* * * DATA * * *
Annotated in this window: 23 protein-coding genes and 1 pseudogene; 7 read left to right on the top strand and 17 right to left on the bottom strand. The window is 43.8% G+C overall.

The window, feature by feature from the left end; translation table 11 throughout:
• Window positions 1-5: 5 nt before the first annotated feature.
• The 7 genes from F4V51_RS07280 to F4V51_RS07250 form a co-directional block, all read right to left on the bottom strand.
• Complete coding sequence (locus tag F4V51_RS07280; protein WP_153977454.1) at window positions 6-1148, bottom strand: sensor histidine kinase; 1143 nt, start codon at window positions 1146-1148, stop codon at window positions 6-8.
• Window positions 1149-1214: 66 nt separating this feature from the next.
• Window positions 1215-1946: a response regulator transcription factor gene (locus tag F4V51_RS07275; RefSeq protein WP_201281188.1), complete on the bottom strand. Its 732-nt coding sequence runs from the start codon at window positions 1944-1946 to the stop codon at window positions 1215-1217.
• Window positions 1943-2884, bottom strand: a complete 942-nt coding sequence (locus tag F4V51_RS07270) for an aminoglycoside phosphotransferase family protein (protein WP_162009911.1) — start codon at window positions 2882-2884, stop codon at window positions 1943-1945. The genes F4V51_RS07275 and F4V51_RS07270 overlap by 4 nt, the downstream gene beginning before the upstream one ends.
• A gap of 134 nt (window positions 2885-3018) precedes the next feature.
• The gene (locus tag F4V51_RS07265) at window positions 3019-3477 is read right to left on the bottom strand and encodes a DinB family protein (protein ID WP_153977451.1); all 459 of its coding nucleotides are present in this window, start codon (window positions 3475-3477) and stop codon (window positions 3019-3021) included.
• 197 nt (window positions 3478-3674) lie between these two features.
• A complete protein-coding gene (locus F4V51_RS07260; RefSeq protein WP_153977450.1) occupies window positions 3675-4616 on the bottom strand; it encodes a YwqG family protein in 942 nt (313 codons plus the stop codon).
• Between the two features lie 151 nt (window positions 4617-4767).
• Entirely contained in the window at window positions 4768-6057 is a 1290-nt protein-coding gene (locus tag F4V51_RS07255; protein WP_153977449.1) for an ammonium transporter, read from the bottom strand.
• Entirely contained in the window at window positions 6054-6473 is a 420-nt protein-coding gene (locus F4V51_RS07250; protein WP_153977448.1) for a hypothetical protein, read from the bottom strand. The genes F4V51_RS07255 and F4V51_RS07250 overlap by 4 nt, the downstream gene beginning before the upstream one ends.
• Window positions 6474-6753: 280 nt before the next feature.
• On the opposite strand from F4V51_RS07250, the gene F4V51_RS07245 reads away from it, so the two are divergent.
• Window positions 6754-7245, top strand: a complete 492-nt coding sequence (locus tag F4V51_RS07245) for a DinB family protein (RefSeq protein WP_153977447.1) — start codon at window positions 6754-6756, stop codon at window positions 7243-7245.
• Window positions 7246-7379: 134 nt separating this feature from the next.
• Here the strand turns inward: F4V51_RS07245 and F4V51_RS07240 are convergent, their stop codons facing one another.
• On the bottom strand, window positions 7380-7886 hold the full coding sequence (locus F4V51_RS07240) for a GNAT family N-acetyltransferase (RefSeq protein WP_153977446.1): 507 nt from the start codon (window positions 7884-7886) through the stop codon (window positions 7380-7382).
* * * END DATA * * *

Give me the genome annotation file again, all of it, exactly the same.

Annotated in this window: 23 protein-coding genes and 1 pseudogene; 7 read left to right on the top strand and 17 right to left on the bottom strand. The window is 43.8% G+C overall.

The window, feature by feature from the left end; translation table 11 throughout:
• Window positions 1-5: 5 nt before the first annotated feature.
• The 7 genes from F4V51_RS07280 to F4V51_RS07250 form a co-directional block, all read right to left on the bottom strand.
• Complete coding sequence (locus tag F4V51_RS07280; protein WP_153977454.1) at window positions 6-1148, bottom strand: sensor histidine kinase; 1143 nt, start codon at window positions 1146-1148, stop codon at window positions 6-8.
• Window positions 1149-1214: 66 nt separating this feature from the next.
• Window positions 1215-1946: a response regulator transcription factor gene (locus tag F4V51_RS07275; RefSeq protein WP_201281188.1), complete on the bottom strand. Its 732-nt coding sequence runs from the start codon at window positions 1944-1946 to the stop codon at window positions 1215-1217.
• Window positions 1943-2884, bottom strand: a complete 942-nt coding sequence (locus tag F4V51_RS07270) for an aminoglycoside phosphotransferase family protein (protein WP_162009911.1) — start codon at window positions 2882-2884, stop codon at window positions 1943-1945. The genes F4V51_RS07275 and F4V51_RS07270 overlap by 4 nt, the downstream gene beginning before the upstream one ends.
• A gap of 134 nt (window positions 2885-3018) precedes the next feature.
• The gene (locus tag F4V51_RS07265) at window positions 3019-3477 is read right to left on the bottom strand and encodes a DinB family protein (protein ID WP_153977451.1); all 459 of its coding nucleotides are present in this window, start codon (window positions 3475-3477) and stop codon (window positions 3019-3021) included.
• 197 nt (window positions 3478-3674) lie between these two features.
• A complete protein-coding gene (locus F4V51_RS07260; RefSeq protein WP_153977450.1) occupies window positions 3675-4616 on the bottom strand; it encodes a YwqG family protein in 942 nt (313 codons plus the stop codon).
• Between the two features lie 151 nt (window positions 4617-4767).
• Entirely contained in the window at window positions 4768-6057 is a 1290-nt protein-coding gene (locus tag F4V51_RS07255; protein WP_153977449.1) for an ammonium transporter, read from the bottom strand.
• Entirely contained in the window at window positions 6054-6473 is a 420-nt protein-coding gene (locus F4V51_RS07250; protein WP_153977448.1) for a hypothetical protein, read from the bottom strand. The genes F4V51_RS07255 and F4V51_RS07250 overlap by 4 nt, the downstream gene beginning before the upstream one ends.
• Window positions 6474-6753: 280 nt before the next feature.
• On the opposite strand from F4V51_RS07250, the gene F4V51_RS07245 reads away from it, so the two are divergent.
• Window positions 6754-7245, top strand: a complete 492-nt coding sequence (locus tag F4V51_RS07245) for a DinB family protein (RefSeq protein WP_153977447.1) — start codon at window positions 6754-6756, stop codon at window positions 7243-7245.
• Window positions 7246-7379: 134 nt separating this feature from the next.
• Here the strand turns inward: F4V51_RS07245 and F4V51_RS07240 are convergent, their stop codons facing one another.
• On the bottom strand, window positions 7380-7886 hold the full coding sequence (locus F4V51_RS07240) for a GNAT family N-acetyltransferase (RefSeq protein WP_153977446.1): 507 nt from the start codon (window positions 7884-7886) through the stop codon (window positions 7380-7382).